If you want to leave the trail after this segment – You can easily find relevant buses in Tel Aviv. Use the navigation apps to find the best route for your destination.

Read more:

Get ready for the trail by reading my post – The Israel National Trail: Ultimate Preparation Guide.

And check out previous segments of the Israel National Trail.

Looking for a guide on the trail?

Contact me for a guided tour on the Israel National Trail

Pin this post for later!


Hiked the trail in November 2020.

If you liked this post or found it useful, would really appreciate a like, a share and a comment (:

If you need any help with planning this hike, feel free to contact me at lior@backpackisrael.com. I also offer guided hiking tours on several segments of the Israel National Trail.

Also, feel free to follow this blog and like my Facebook Page – Backpack Israel.

And plan a great trip to Israel using my app – Travel Israel by Travelkosh for Android and iOS

Yours,

Lior

Categories
Free things to do Hiking in Israel Israel National Trail

Hiking the Israel National Trail: From Poleg to Herzliya

The restaurant deck didn’t help us much. We still woke up with lots of sand in our sleeping bags and clothes. But things could have been worse. We got our things ready and started making our way to our next destination on the Israel National Trail. This time, it was Zebulun Beach in Herzliya, lso known as the Sea Scouts Beach.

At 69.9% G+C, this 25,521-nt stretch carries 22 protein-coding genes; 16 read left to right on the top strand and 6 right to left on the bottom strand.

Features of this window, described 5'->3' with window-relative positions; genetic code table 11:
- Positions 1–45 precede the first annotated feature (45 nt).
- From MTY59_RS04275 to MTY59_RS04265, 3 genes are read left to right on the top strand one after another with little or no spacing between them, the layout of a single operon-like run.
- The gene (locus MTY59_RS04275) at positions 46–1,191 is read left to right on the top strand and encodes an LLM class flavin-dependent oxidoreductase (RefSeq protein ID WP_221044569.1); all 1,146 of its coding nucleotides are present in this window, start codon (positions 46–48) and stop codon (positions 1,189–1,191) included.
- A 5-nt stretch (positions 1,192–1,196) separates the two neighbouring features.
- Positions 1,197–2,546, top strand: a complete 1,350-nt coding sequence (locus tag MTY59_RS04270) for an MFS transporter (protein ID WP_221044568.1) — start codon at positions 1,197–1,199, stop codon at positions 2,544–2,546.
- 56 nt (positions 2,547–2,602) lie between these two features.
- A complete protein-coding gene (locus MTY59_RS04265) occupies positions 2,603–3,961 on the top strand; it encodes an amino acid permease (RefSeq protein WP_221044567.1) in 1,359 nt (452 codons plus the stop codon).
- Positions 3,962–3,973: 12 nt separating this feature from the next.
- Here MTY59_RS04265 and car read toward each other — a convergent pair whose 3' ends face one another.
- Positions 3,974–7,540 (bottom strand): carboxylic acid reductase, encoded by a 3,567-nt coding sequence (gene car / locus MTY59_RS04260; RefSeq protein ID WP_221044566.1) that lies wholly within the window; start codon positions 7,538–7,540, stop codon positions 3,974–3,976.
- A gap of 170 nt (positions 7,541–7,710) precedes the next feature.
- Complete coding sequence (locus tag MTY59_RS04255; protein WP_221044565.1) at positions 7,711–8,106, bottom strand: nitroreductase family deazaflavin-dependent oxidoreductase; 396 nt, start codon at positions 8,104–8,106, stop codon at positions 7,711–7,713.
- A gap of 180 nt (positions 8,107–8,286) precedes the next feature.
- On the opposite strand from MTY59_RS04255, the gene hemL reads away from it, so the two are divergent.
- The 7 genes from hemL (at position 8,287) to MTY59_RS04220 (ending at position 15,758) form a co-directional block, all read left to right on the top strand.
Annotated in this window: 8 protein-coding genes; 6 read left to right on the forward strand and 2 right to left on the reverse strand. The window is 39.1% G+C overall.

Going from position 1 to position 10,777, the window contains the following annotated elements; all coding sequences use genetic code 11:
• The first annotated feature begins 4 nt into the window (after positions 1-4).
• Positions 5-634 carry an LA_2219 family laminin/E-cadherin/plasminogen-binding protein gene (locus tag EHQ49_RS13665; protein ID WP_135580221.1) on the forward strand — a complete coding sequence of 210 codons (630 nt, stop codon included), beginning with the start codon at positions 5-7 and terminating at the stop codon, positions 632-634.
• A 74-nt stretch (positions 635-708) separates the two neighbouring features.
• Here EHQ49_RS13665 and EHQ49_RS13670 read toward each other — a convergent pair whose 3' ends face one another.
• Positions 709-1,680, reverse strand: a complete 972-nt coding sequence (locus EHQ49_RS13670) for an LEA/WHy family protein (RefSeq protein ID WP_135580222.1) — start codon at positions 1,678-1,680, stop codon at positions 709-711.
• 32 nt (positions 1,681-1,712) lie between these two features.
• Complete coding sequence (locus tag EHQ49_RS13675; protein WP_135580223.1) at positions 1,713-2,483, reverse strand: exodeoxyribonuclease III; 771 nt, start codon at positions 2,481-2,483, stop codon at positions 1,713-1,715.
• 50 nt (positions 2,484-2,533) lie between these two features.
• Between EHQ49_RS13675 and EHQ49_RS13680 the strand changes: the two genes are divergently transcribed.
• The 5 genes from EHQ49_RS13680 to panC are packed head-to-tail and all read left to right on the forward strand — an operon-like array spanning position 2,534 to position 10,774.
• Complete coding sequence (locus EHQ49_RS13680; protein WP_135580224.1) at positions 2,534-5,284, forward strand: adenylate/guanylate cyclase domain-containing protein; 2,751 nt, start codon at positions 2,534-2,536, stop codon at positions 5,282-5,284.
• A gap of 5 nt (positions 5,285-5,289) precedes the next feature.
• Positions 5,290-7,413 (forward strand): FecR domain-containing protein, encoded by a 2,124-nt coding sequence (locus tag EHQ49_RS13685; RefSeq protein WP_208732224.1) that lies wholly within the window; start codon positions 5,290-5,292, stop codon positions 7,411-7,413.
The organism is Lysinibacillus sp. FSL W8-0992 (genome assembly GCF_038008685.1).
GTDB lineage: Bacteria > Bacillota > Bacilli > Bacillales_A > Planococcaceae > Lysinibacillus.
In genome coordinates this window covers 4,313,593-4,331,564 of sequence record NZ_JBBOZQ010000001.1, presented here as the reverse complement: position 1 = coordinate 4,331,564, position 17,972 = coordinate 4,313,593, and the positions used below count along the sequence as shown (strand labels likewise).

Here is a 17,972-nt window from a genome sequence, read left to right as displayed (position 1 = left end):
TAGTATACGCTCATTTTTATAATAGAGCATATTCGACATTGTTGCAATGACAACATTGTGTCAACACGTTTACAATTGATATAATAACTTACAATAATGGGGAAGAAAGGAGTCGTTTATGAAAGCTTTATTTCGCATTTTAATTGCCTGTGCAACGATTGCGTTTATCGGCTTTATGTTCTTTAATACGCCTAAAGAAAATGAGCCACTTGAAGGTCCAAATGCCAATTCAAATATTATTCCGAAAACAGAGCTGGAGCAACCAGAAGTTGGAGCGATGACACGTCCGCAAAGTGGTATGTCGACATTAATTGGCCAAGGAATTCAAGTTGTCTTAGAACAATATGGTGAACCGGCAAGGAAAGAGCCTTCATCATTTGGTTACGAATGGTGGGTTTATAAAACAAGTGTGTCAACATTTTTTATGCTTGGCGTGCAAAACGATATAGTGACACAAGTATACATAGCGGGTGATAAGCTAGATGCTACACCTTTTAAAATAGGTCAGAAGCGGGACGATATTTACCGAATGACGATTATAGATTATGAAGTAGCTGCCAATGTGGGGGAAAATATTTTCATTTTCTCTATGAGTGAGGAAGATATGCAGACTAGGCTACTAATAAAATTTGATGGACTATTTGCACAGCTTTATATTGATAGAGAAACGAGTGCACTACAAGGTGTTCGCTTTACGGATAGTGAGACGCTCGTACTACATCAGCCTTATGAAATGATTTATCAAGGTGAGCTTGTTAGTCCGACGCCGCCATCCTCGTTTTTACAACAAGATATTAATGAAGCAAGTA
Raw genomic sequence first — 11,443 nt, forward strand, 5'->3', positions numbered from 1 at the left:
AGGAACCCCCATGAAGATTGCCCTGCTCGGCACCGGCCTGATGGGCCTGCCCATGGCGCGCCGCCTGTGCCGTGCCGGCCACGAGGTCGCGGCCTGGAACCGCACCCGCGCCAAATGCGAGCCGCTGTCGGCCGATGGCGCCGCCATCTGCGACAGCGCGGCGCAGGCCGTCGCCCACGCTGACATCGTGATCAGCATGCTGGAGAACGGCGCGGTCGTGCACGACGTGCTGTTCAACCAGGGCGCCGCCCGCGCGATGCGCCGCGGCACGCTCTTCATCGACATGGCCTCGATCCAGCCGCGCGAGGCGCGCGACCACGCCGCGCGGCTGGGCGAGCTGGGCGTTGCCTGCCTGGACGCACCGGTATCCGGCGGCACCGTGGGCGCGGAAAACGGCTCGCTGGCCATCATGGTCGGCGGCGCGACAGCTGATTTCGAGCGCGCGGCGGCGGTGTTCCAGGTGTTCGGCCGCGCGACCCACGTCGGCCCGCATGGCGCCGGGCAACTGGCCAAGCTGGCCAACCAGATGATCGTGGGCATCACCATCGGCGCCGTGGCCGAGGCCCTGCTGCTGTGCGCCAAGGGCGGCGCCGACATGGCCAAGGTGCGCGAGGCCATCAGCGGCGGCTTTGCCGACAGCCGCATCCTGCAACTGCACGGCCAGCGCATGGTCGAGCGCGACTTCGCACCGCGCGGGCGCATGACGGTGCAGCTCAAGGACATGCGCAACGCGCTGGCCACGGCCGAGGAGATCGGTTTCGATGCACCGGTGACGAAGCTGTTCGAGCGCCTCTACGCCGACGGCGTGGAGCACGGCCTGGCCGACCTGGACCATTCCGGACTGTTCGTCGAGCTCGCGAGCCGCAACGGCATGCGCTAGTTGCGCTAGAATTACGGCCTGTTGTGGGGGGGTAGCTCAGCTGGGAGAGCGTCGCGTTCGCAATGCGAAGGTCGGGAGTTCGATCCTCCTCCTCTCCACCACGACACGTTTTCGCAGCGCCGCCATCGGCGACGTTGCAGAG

Check out the previous segment – From Bet Yanai Beach to Poleg Beach

The segment from Poleg to Herzliya was one of the most beautiful ones on our trip! At some point, we climbed up to the cliffs above the Mediterranean Sea and got a fantastic view of the stunning turquoise water.   

Trail length: About 16 km. You can also hike it from the other direction.

Trail duration: About 6-8 hours, depending on your pace.

Difficulty level: Easy.

Best season: Fall (October-November), Winter (December-January), and Spring (February-April).